Kirtley cares deeply about the town she lives in, and it shows in the things she participates in.

She plays upright bass, for starters, at school, in the Ritmo Jazz Trio and in the Walla Walla Youth Symphony. She participates in the YMCA’s Youth and Government program that sends students to Olympia for a government-in-action experience.

Earlier this month, Kirtley was inducted into the National Honor Society. She also belongs to Wa-Hi’s Green Club, which promotes environmental advocacy; the Girls’ League club, working for justice and equality on campus and beyond; Gay Straight Alliance; Students for Justice and more.

This spring, however, the local book ban movement added one more activity to her list.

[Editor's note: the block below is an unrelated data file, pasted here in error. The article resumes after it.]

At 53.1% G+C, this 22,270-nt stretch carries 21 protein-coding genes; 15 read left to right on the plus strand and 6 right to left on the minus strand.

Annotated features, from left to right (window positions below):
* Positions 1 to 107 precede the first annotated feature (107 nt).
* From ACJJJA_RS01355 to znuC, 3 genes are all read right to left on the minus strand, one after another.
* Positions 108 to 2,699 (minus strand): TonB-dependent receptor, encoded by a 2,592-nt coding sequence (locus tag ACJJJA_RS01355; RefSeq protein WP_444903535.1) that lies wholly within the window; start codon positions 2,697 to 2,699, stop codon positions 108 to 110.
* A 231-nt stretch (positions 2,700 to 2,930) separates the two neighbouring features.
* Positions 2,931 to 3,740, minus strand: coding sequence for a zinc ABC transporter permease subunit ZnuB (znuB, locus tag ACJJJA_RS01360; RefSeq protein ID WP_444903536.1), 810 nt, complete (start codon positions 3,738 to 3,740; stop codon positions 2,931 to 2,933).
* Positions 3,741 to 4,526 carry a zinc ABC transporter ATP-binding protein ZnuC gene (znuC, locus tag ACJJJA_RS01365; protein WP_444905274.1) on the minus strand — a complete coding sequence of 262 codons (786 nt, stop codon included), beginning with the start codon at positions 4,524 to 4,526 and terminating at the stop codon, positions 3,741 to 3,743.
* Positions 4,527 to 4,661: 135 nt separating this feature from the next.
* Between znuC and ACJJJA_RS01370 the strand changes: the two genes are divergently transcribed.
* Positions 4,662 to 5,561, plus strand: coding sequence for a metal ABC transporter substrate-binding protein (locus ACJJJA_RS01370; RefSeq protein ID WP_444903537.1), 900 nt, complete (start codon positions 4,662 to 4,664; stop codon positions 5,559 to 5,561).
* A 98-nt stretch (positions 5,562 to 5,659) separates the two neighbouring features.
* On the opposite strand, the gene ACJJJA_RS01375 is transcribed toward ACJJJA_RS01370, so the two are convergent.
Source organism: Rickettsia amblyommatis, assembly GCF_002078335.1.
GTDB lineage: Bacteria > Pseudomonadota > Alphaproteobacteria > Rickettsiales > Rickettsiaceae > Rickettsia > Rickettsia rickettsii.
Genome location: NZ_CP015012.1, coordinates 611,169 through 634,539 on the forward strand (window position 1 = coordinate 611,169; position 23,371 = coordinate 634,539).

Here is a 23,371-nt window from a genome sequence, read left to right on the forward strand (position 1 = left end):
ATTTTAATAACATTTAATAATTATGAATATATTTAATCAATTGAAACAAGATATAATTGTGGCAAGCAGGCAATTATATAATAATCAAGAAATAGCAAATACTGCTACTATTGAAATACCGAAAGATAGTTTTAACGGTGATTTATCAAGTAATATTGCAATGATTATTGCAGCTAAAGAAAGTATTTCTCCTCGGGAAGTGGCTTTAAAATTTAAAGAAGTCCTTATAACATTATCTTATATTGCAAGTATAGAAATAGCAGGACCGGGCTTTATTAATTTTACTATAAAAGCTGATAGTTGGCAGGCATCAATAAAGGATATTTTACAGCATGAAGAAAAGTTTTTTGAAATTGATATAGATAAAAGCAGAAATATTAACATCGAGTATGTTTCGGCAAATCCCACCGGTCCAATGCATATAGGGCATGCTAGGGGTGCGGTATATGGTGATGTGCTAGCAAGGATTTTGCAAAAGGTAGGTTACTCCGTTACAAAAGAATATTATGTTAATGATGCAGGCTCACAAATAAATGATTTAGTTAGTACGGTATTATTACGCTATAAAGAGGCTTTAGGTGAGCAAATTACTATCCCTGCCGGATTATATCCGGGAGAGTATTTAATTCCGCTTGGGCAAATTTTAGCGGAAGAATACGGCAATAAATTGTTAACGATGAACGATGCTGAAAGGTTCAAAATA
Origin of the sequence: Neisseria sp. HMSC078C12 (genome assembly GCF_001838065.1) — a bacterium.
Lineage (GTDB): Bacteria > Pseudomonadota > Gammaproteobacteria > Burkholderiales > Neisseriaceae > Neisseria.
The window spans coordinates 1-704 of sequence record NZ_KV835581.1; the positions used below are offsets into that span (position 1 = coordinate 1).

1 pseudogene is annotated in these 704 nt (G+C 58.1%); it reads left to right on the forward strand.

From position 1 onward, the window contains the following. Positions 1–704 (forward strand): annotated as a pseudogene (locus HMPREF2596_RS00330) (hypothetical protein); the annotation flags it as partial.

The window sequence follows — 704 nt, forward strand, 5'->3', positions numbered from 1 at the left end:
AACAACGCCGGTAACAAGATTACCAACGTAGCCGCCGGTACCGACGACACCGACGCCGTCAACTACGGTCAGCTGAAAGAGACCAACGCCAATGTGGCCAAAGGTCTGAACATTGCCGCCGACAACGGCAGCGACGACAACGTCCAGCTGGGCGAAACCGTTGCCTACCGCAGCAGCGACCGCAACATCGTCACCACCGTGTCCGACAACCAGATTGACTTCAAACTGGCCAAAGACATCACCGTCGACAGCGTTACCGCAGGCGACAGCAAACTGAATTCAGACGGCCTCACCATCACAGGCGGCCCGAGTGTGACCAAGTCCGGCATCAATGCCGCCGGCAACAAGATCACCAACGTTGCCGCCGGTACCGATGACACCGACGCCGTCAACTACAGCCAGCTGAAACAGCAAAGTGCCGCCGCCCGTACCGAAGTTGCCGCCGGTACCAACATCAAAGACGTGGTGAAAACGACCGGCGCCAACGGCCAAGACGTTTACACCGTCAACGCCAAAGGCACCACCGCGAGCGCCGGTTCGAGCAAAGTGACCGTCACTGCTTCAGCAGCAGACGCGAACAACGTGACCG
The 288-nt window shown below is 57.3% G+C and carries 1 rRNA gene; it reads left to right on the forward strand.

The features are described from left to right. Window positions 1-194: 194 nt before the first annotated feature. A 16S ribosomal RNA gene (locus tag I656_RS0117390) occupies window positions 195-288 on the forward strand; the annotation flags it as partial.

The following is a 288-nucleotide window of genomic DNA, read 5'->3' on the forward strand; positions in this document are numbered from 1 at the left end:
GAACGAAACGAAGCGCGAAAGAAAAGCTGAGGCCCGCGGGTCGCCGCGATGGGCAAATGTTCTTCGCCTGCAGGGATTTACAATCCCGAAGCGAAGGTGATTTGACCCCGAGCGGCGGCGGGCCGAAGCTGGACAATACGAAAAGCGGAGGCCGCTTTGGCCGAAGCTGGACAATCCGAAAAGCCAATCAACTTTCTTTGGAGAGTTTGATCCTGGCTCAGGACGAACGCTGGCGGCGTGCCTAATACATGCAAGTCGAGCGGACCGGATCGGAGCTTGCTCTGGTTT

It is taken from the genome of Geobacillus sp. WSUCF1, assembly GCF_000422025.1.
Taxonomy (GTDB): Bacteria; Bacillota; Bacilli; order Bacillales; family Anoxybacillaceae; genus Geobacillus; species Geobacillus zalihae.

Activism activated

“I have done a ton of research about this, and I think banning books is a bad idea,” Kirtley said. “There is a lot to say about censorship and its impact on young people. And as it is now, it is obviously super politically motivated.”

The teen rallied other students and attended the December meeting of the Walla Walla School Board, equalizing the perspective about the books in question, she said.

“Half the citizen comments came from students talking about the importance of these books, and half came from adults complaining about the books.”

She returned home after that meeting feeling torn in two as well, Kirtley recalled.

“I was both excited about my peers and infuriated at what I heard. I had a conversation with my family, and my family is the type to rally around this kind of thing. So then we thought, ‘Wouldn’t it be cool if there was a club that could buy these books for those kids that want to read them?”